Migration to Douglas County, Nebraska

Tableau Public workbook of migration data available here!


In the last few weeks, I’ve been making a lot of origin-destination maps in Tableau. These maps may also be referred to as flow maps, path maps, spider maps, or just drawing lines between points on a map. No matter what you want to call this type of map, they are a great way to see spatial patterns due to change in location or to explore connectivity between places.  For instance, to map storm tracks, migration between counties, or to show the connection between your office location and the location all of your business contacts.


In my attempts to make these maps, however, I have experienced many instances where they didn’t behave like I expected.  Since I was struggling a bit, I started experimenting to learn more about how they work and to figure out the secrets to making (and breaking) them.  If you’re reading this, I’m guessing you’ve also had some problems with these maps and want to know all the secret tricks. Hopefully I’ve covered what you need to know for your map, but if not, drop a comment at the end of this post and I’ll see if I can be helpful in finding a solution.  A workbook with all of the examples is up on Tableau Public.


I’ll start this post with the take-home message about good practice for making any origin-destination map in Tableau, and will then systematically break my map in many different ways to explain why they work the way that they do.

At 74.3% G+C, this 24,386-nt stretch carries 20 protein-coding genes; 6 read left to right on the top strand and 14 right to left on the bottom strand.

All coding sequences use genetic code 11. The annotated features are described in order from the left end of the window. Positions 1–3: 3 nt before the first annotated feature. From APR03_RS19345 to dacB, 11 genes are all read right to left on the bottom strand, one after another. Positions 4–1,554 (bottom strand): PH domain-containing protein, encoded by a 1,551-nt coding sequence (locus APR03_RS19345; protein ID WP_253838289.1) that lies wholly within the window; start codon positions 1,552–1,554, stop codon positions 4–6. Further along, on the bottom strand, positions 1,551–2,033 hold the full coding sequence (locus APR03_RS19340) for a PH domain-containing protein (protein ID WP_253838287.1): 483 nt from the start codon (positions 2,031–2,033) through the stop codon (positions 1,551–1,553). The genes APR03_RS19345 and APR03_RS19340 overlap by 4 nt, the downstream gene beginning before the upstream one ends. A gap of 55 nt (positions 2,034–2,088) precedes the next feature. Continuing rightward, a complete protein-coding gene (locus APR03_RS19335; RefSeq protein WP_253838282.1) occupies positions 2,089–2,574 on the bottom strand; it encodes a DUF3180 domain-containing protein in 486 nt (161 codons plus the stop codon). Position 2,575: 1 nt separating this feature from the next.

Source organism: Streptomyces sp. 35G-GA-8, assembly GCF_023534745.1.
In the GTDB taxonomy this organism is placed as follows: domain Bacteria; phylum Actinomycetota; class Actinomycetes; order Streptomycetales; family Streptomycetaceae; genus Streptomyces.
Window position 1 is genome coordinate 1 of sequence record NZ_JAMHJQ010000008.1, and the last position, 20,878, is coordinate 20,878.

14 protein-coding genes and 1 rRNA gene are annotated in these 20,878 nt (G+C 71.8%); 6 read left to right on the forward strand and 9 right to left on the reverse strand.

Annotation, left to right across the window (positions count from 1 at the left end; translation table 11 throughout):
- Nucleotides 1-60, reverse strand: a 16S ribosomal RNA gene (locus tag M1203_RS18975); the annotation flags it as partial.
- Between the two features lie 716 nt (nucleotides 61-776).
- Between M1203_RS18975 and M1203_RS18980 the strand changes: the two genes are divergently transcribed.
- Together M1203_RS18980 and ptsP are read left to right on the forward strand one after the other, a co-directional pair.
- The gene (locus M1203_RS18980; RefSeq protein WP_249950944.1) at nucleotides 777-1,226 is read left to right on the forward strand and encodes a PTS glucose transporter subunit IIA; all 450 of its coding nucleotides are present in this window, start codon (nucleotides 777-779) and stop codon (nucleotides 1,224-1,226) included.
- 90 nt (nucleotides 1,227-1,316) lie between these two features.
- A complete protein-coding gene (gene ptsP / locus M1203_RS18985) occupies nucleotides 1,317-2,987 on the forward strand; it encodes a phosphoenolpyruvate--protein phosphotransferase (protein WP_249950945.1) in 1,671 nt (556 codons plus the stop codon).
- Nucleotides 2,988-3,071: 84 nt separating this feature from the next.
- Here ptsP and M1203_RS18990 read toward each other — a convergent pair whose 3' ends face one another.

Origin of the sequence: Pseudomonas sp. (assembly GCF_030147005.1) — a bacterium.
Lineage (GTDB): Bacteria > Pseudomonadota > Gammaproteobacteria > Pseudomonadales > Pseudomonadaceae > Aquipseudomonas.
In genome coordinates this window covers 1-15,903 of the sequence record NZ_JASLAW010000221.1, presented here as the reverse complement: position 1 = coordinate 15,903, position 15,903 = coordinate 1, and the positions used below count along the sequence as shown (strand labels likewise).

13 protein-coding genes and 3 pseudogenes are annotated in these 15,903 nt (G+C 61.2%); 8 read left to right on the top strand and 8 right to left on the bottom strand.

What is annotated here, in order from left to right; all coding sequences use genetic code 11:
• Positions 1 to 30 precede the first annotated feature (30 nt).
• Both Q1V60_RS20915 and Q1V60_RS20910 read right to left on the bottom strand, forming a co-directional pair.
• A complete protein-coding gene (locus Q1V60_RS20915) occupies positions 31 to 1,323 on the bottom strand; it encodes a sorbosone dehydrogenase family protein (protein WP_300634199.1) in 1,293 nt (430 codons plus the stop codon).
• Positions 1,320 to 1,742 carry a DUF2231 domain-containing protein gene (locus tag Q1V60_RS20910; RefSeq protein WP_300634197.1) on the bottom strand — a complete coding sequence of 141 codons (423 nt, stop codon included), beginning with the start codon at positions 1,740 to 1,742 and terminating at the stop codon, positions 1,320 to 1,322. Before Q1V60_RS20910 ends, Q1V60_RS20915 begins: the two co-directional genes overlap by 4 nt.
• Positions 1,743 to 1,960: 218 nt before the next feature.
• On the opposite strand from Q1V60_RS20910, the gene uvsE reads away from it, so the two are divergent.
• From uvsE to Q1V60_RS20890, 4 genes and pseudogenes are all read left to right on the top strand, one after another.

Making an origin-destination map the right way

The short story is that for any origin-destination map (whether using latitude and longitude from your data source or generated latitude and longitude from Tableau geocoding polygons), you need four things:

  • The data points – if you’re using Tableau geocoding, make sure that all points are fully disambiguated before trying to make your map (e.g., if you are using cities, make sure you also have a state field that disambiguates the locations)
  • Path IDs – any unique ID for each path so that Tableau knows which points to connect on the same line
  • Line mark type – this tells Tableau that the points on the map should be connected with lines
  • Path order – so that Tableau knows how to connect the points (put this on ‘Path’)


If you have these four things – which may be any number of different pills on the Marks card you should end up with a working origin-destination map.  I’ll show a few examples and document what is special about the placement, ordering, and type of data for each of these…


Origin-destination map with generated latitude and longitude (from Tableau geocoding)

I find origin-destination mapping with generated latitude and longitude to be more challenging (and that I answer more questions about them on the Tableau forums), so I’m going to use all geocoded data for my examples.  With this type of data, there is an additional challenge to creating the maps – you have to disambiguate the geographic locations while not splitting up the pathways that you want to draw.